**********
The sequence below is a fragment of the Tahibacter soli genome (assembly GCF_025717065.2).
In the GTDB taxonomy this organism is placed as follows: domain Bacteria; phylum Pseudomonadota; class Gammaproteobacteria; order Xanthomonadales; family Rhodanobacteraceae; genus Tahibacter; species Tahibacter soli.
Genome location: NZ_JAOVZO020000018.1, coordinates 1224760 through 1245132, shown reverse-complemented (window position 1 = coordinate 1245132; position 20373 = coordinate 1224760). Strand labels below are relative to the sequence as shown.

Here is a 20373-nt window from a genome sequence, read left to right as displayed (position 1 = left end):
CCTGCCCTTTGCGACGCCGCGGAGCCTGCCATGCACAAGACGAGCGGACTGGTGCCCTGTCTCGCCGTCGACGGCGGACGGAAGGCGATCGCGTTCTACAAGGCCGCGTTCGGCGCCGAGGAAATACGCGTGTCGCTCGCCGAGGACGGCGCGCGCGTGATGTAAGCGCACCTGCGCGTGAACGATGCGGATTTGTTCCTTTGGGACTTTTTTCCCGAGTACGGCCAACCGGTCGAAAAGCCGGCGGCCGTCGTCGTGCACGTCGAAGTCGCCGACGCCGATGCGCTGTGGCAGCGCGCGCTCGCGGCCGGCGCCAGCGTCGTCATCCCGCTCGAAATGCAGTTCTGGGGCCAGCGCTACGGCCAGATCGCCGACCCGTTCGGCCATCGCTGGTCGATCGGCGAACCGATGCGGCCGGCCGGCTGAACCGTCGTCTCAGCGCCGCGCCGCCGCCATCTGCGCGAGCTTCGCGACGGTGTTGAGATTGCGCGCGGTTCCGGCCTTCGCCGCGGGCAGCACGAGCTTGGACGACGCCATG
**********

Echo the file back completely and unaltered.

The sequence below is a fragment of the Tahibacter soli genome (assembly GCF_025717065.2).
In the GTDB taxonomy this organism is placed as follows: domain Bacteria; phylum Pseudomonadota; class Gammaproteobacteria; order Xanthomonadales; family Rhodanobacteraceae; genus Tahibacter; species Tahibacter soli.
Genome location: NZ_JAOVZO020000018.1, coordinates 1224760 through 1245132, shown reverse-complemented (window position 1 = coordinate 1245132; position 20373 = coordinate 1224760). Strand labels below are relative to the sequence as shown.

Here is a 20373-nt window from a genome sequence, read left to right as displayed (position 1 = left end):
CCTGCCCTTTGCGACGCCGCGGAGCCTGCCATGCACAAGACGAGCGGACTGGTGCCCTGTCTCGCCGTCGACGGCGGACGGAAGGCGATCGCGTTCTACAAGGCCGCGTTCGGCGCCGAGGAAATACGCGTGTCGCTCGCCGAGGACGGCGCGCGCGTGATGTAAGCGCACCTGCGCGTGAACGATGCGGATTTGTTCCTTTGGGACTTTTTTCCCGAGTACGGCCAACCGGTCGAAAAGCCGGCGGCCGTCGTCGTGCACGTCGAAGTCGCCGACGCCGATGCGCTGTGGCAGCGCGCGCTCGCGGCCGGCGCCAGCGTCGTCATCCCGCTCGAAATGCAGTTCTGGGGCCAGCGCTACGGCCAGATCGCCGACCCGTTCGGCCATCGCTGGTCGATCGGCGAACCGATGCGGCCGGCCGGCTGAACCGTCGTCTCAGCGCCGCGCCGCCGCCATCTGCGCGAGCTTCGCGACGGTGTTGAGATTGCGCGCGGTTCCGGCCTTCGCCGCGGGCAGCACGAGCTTGGACGACGCCATG